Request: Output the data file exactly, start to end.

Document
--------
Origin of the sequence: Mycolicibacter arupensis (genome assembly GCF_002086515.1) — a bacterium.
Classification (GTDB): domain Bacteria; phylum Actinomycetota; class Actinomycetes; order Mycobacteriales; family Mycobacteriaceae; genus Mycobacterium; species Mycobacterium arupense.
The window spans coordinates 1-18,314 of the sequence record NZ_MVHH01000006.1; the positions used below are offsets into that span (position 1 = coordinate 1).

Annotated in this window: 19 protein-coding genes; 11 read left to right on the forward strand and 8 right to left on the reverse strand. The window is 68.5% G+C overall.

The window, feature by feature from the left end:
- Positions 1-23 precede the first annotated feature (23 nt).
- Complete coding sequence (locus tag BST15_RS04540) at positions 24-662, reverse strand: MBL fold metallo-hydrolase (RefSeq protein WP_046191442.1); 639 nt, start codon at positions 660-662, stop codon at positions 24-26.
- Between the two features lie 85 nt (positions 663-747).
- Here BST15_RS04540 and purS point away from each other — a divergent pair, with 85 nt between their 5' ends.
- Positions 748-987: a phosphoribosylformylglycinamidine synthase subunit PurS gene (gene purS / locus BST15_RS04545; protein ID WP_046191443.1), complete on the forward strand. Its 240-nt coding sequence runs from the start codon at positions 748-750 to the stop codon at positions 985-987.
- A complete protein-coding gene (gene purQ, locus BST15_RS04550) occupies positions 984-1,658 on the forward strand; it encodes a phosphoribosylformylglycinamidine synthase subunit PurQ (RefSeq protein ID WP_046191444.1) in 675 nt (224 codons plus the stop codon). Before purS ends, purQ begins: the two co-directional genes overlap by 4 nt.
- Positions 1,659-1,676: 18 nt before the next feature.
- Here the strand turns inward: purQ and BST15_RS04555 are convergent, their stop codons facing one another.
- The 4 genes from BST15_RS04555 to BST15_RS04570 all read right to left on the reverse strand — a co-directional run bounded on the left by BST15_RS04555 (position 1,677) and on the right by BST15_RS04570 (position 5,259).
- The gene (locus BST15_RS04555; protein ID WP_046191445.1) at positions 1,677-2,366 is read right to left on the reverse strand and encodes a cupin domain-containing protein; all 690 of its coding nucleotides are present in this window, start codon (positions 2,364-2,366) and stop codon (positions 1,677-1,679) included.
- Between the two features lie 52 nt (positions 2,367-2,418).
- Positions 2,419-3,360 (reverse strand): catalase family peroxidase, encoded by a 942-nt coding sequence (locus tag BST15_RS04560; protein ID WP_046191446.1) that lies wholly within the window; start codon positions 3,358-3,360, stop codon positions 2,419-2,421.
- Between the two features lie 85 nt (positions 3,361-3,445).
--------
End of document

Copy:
Origin of the sequence: Mycolicibacter arupensis (genome assembly GCF_002086515.1) — a bacterium.
Classification (GTDB): domain Bacteria; phylum Actinomycetota; class Actinomycetes; order Mycobacteriales; family Mycobacteriaceae; genus Mycobacterium; species Mycobacterium arupense.
The window spans coordinates 1-18,314 of the sequence record NZ_MVHH01000006.1; the positions used below are offsets into that span (position 1 = coordinate 1).

Annotated in this window: 19 protein-coding genes; 11 read left to right on the forward strand and 8 right to left on the reverse strand. The window is 68.5% G+C overall.

The window, feature by feature from the left end:
- Positions 1-23 precede the first annotated feature (23 nt).
- Complete coding sequence (locus tag BST15_RS04540) at positions 24-662, reverse strand: MBL fold metallo-hydrolase (RefSeq protein WP_046191442.1); 639 nt, start codon at positions 660-662, stop codon at positions 24-26.
- Between the two features lie 85 nt (positions 663-747).
- Here BST15_RS04540 and purS point away from each other — a divergent pair, with 85 nt between their 5' ends.
- Positions 748-987: a phosphoribosylformylglycinamidine synthase subunit PurS gene (gene purS / locus BST15_RS04545; protein ID WP_046191443.1), complete on the forward strand. Its 240-nt coding sequence runs from the start codon at positions 748-750 to the stop codon at positions 985-987.
- A complete protein-coding gene (gene purQ, locus BST15_RS04550) occupies positions 984-1,658 on the forward strand; it encodes a phosphoribosylformylglycinamidine synthase subunit PurQ (RefSeq protein ID WP_046191444.1) in 675 nt (224 codons plus the stop codon). Before purS ends, purQ begins: the two co-directional genes overlap by 4 nt.
- Positions 1,659-1,676: 18 nt before the next feature.
- Here the strand turns inward: purQ and BST15_RS04555 are convergent, their stop codons facing one another.
- The 4 genes from BST15_RS04555 to BST15_RS04570 all read right to left on the reverse strand — a co-directional run bounded on the left by BST15_RS04555 (position 1,677) and on the right by BST15_RS04570 (position 5,259).
- The gene (locus BST15_RS04555; protein ID WP_046191445.1) at positions 1,677-2,366 is read right to left on the reverse strand and encodes a cupin domain-containing protein; all 690 of its coding nucleotides are present in this window, start codon (positions 2,364-2,366) and stop codon (positions 1,677-1,679) included.
- Between the two features lie 52 nt (positions 2,367-2,418).
- Positions 2,419-3,360 (reverse strand): catalase family peroxidase, encoded by a 942-nt coding sequence (locus tag BST15_RS04560; protein ID WP_046191446.1) that lies wholly within the window; start codon positions 3,358-3,360, stop codon positions 2,419-2,421.
- Between the two features lie 85 nt (positions 3,361-3,445).